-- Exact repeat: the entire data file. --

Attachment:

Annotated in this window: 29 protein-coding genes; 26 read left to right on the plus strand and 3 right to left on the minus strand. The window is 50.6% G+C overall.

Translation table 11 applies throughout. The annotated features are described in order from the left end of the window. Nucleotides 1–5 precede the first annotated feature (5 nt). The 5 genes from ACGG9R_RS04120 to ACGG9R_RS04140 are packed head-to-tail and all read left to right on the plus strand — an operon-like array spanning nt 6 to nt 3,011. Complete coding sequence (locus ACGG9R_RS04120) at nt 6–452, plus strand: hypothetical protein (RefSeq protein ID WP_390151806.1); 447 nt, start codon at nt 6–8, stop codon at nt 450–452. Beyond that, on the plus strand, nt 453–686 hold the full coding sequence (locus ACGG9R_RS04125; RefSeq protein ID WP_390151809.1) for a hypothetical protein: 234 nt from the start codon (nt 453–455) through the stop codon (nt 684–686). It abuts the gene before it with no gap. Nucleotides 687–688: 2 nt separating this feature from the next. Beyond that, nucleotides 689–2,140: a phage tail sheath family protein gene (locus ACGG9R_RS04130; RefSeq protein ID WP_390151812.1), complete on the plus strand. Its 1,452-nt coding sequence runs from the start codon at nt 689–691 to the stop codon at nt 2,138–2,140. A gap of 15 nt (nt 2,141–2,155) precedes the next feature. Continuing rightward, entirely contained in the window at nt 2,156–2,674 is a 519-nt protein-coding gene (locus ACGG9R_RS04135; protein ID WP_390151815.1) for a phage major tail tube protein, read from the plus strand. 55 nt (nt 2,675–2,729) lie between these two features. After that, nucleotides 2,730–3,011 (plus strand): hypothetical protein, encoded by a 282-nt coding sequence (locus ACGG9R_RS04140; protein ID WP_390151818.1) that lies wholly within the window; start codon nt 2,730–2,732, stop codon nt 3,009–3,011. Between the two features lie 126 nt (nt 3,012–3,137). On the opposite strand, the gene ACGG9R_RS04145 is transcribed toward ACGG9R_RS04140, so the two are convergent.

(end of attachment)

Annotated in this window: 29 protein-coding genes; 26 read left to right on the plus strand and 3 right to left on the minus strand. The window is 50.6% G+C overall.

Translation table 11 applies throughout. The annotated features are described in order from the left end of the window. Nucleotides 1–5 precede the first annotated feature (5 nt). The 5 genes from ACGG9R_RS04120 to ACGG9R_RS04140 are packed head-to-tail and all read left to right on the plus strand — an operon-like array spanning nt 6 to nt 3,011. Complete coding sequence (locus ACGG9R_RS04120) at nt 6–452, plus strand: hypothetical protein (RefSeq protein ID WP_390151806.1); 447 nt, start codon at nt 6–8, stop codon at nt 450–452. Beyond that, on the plus strand, nt 453–686 hold the full coding sequence (locus ACGG9R_RS04125; RefSeq protein ID WP_390151809.1) for a hypothetical protein: 234 nt from the start codon (nt 453–455) through the stop codon (nt 684–686). It abuts the gene before it with no gap. Nucleotides 687–688: 2 nt separating this feature from the next. Beyond that, nucleotides 689–2,140: a phage tail sheath family protein gene (locus ACGG9R_RS04130; RefSeq protein ID WP_390151812.1), complete on the plus strand. Its 1,452-nt coding sequence runs from the start codon at nt 689–691 to the stop codon at nt 2,138–2,140. A gap of 15 nt (nt 2,141–2,155) precedes the next feature. Continuing rightward, entirely contained in the window at nt 2,156–2,674 is a 519-nt protein-coding gene (locus ACGG9R_RS04135; protein ID WP_390151815.1) for a phage major tail tube protein, read from the plus strand. 55 nt (nt 2,675–2,729) lie between these two features. After that, nucleotides 2,730–3,011 (plus strand): hypothetical protein, encoded by a 282-nt coding sequence (locus ACGG9R_RS04140; protein ID WP_390151818.1) that lies wholly within the window; start codon nt 2,730–2,732, stop codon nt 3,009–3,011. Between the two features lie 126 nt (nt 3,012–3,137). On the opposite strand, the gene ACGG9R_RS04145 is transcribed toward ACGG9R_RS04140, so the two are convergent.